"Composure also seemed to be a strength of Richard Lainhart's music at the Experimental Intermedia Foundation April 6. Just as Suzuki maintained his curiosity throughout an evening of experiments with sound, Lainhart maintained a tone of quiet warmth and even reverence throughout three tape pieces, each a half-hour or so long. They seemed to grow more peaceful and profound as they went on, and justified titles like "Bronze Cloud Disk" and "Cities Of Light", which seemed to evoke feelings that can't quite be named, and suggest music I might rather imagine for myself in silence than trust most composers to compose."
Gregory Sandow, Village Voice, May 27, 1981
"More successful aesthetically because the system worked were tone essays by Richard Lainhart, who transformed Chadabe's program into an Eno-ish wash of sensual tone decays. Soft chords formed a suspended background for loud attacks that took an eternity to die away, and the aptly titled "Ten Thousand Shades of Blue" diminuendoed into ambiguously bittersweet dissonance. A more industrial-strength work, "Paint Test Area", smashed together repetitive patterns of heavy, rebounding noises. The Russian and Italian Futurists of the 1920s would have given their right hands to produce sonatas such as this, and had they seen Lainhart achieve his results with only the tiniest of finger movements, they would have dropped dead from envy."
Kyle Gann, Village Voice, January 10, 1989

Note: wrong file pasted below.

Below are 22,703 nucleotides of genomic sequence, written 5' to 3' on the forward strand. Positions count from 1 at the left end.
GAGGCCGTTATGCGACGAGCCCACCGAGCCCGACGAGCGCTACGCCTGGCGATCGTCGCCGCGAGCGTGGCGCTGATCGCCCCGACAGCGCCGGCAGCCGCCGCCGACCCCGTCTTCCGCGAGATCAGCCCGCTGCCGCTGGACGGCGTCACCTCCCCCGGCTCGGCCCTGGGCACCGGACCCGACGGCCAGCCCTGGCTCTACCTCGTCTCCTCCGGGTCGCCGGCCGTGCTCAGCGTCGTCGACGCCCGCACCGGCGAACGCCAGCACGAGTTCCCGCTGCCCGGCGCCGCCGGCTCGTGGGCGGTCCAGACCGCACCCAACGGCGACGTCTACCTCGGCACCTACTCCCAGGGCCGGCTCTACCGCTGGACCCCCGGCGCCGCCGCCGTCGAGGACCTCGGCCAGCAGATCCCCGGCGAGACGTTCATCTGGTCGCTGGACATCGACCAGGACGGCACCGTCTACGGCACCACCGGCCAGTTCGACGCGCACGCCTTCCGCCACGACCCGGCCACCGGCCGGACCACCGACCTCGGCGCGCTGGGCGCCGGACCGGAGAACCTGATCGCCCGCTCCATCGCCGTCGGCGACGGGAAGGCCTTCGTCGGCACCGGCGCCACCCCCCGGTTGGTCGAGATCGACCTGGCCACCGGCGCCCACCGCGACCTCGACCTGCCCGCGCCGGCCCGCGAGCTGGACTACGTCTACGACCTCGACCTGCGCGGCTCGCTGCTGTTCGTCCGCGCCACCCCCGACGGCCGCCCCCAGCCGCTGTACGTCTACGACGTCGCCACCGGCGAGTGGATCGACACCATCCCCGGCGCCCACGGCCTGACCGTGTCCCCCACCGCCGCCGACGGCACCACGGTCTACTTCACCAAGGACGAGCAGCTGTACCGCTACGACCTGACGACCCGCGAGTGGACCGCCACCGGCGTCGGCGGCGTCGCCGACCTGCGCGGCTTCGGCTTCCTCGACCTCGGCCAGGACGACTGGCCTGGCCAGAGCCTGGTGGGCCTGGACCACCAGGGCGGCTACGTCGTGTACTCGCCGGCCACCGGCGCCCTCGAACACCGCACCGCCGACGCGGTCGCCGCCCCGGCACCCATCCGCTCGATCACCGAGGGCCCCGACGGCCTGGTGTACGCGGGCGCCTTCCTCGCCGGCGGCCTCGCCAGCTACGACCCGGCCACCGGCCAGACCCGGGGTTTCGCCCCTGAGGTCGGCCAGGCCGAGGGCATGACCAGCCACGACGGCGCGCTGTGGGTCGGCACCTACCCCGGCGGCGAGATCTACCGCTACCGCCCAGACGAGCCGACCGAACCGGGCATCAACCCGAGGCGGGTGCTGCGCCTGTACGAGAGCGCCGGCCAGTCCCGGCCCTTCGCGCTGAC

"Richard Lainhart was seduced by the possibilities of sound at an early age after hitting the low E string on a bass guitar. Since then, with a background that encompasses electroacoustic composition and jazz vibraphone, he's evolved a singular vision as a composer, performer and engineer of darkly seductive minimalism; this 2 CD set compiles six pieces from 1975 to 1989.
The first three pieces here subject various sound sources to similar treatments; long tones are stacked upon one another, filtered and pitch shifted to provide rich, glassy drones. The harmonies are loose, ambiguous; sometimes sunny, major tonalities peek through to be subverted by dense note clusters that flirt with dissonance.Though the music has the unlocked, semi improvisational quality of some of Brian Eno's or Robert Fripp's work, Lainhart's background suggests a more rigorous compositional approach rooted in the minimal dronescapes of Pauline Olivieros, Alvin Lucier or even Tony Conrad.
The results are very much Lainhart's own; 'Bronze Cloud Disk' (for bowed tam tam) coaxes subtle harmonics into a glacial mass of gently shifting drones centred round a single note. Listened to at low volume, it purrs away innocently enough; up close under headphones, it's a different animal, intense, metallic and a bit scary. 'Two Mirrors Face Another' uses the pure sinetones of bowed Japanese temple bells; again at volume it's a bit unforgiving, the tones almost too pure to engage.
The later title track and 'Staring at the Moon' use an algorithmic sequencing packageto generate semi improvisational soundscapes, joined by vibes on the latter piece. Though the harmonic devices remain pretty much unchanged, the softer, recessed electronic textures and a greater use of silence offer a deep listening experience that rivals the best flotation tank. The ear is invited to zoom in on small details, registering tiny perceptual changes, picking up on faint sonic vapour trails as they drift out of audibility.
The closing 'Walking Slowly Backwards' is a quietly virtuoso performance for solo vibes; Lainhart draws long drones with the bow while coaxing gentle rolling swells with the mallets. This piece has some of the crystalline beauty of Harold Budd's Pavilion of Dreams, shot through with a darker, chromatic hue. Rewarding, engaging music that's worth your time."
Peter Marsh, BBCi